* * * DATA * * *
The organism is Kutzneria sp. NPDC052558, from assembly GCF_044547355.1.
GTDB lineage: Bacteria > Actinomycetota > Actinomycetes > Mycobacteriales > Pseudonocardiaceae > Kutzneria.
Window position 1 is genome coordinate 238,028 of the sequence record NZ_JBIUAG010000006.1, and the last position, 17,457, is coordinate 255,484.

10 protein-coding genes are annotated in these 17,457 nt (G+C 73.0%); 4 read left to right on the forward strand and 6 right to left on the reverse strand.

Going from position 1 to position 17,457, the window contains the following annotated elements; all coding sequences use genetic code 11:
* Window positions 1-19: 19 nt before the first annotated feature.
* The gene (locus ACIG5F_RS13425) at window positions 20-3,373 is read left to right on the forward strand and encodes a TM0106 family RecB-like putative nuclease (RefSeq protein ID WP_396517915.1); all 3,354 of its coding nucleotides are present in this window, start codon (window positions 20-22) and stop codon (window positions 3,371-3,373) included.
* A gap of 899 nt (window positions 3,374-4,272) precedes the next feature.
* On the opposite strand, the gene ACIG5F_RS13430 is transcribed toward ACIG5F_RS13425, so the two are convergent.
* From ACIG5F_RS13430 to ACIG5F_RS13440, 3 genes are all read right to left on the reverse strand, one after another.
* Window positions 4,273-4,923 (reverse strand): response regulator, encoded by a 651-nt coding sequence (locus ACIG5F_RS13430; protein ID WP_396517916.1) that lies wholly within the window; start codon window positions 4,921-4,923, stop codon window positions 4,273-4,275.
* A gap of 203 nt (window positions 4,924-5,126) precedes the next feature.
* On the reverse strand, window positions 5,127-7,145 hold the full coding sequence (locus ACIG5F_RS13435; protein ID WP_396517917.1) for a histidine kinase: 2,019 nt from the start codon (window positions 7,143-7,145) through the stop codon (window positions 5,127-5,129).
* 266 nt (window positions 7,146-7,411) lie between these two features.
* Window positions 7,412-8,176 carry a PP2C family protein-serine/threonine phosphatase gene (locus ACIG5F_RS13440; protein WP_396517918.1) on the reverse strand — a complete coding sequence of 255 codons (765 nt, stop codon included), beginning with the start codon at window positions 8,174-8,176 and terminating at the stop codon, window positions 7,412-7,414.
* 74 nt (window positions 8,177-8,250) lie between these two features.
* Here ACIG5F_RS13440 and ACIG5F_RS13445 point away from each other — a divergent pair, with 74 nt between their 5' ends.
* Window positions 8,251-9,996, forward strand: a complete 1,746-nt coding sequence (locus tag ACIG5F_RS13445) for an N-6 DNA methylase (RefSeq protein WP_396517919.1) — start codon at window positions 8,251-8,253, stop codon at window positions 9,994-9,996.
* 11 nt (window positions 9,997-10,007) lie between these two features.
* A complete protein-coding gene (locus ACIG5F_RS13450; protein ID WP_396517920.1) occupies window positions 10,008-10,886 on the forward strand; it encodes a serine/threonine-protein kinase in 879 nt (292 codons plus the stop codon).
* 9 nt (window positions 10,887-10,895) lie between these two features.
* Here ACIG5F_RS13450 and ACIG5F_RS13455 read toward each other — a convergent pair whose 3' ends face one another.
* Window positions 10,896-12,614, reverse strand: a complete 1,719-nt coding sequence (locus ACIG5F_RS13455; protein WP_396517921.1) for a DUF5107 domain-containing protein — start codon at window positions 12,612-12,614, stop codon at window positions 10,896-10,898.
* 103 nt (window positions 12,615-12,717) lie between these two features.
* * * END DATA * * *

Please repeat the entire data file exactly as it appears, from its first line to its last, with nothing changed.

The organism is Kutzneria sp. NPDC052558, from assembly GCF_044547355.1.
GTDB lineage: Bacteria > Actinomycetota > Actinomycetes > Mycobacteriales > Pseudonocardiaceae > Kutzneria.
Window position 1 is genome coordinate 238,028 of the sequence record NZ_JBIUAG010000006.1, and the last position, 17,457, is coordinate 255,484.

10 protein-coding genes are annotated in these 17,457 nt (G+C 73.0%); 4 read left to right on the forward strand and 6 right to left on the reverse strand.

Going from position 1 to position 17,457, the window contains the following annotated elements; all coding sequences use genetic code 11:
* Window positions 1-19: 19 nt before the first annotated feature.
* The gene (locus ACIG5F_RS13425) at window positions 20-3,373 is read left to right on the forward strand and encodes a TM0106 family RecB-like putative nuclease (RefSeq protein ID WP_396517915.1); all 3,354 of its coding nucleotides are present in this window, start codon (window positions 20-22) and stop codon (window positions 3,371-3,373) included.
* A gap of 899 nt (window positions 3,374-4,272) precedes the next feature.
* On the opposite strand, the gene ACIG5F_RS13430 is transcribed toward ACIG5F_RS13425, so the two are convergent.
* From ACIG5F_RS13430 to ACIG5F_RS13440, 3 genes are all read right to left on the reverse strand, one after another.
* Window positions 4,273-4,923 (reverse strand): response regulator, encoded by a 651-nt coding sequence (locus ACIG5F_RS13430; protein ID WP_396517916.1) that lies wholly within the window; start codon window positions 4,921-4,923, stop codon window positions 4,273-4,275.
* A gap of 203 nt (window positions 4,924-5,126) precedes the next feature.
* On the reverse strand, window positions 5,127-7,145 hold the full coding sequence (locus ACIG5F_RS13435; protein ID WP_396517917.1) for a histidine kinase: 2,019 nt from the start codon (window positions 7,143-7,145) through the stop codon (window positions 5,127-5,129).
* 266 nt (window positions 7,146-7,411) lie between these two features.
* Window positions 7,412-8,176 carry a PP2C family protein-serine/threonine phosphatase gene (locus ACIG5F_RS13440; protein WP_396517918.1) on the reverse strand — a complete coding sequence of 255 codons (765 nt, stop codon included), beginning with the start codon at window positions 8,174-8,176 and terminating at the stop codon, window positions 7,412-7,414.
* 74 nt (window positions 8,177-8,250) lie between these two features.
* Here ACIG5F_RS13440 and ACIG5F_RS13445 point away from each other — a divergent pair, with 74 nt between their 5' ends.
* Window positions 8,251-9,996, forward strand: a complete 1,746-nt coding sequence (locus tag ACIG5F_RS13445) for an N-6 DNA methylase (RefSeq protein WP_396517919.1) — start codon at window positions 8,251-8,253, stop codon at window positions 9,994-9,996.
* 11 nt (window positions 9,997-10,007) lie between these two features.
* A complete protein-coding gene (locus ACIG5F_RS13450; protein ID WP_396517920.1) occupies window positions 10,008-10,886 on the forward strand; it encodes a serine/threonine-protein kinase in 879 nt (292 codons plus the stop codon).
* 9 nt (window positions 10,887-10,895) lie between these two features.
* Here ACIG5F_RS13450 and ACIG5F_RS13455 read toward each other — a convergent pair whose 3' ends face one another.
* Window positions 10,896-12,614, reverse strand: a complete 1,719-nt coding sequence (locus ACIG5F_RS13455; protein WP_396517921.1) for a DUF5107 domain-containing protein — start codon at window positions 12,612-12,614, stop codon at window positions 10,896-10,898.
* 103 nt (window positions 12,615-12,717) lie between these two features.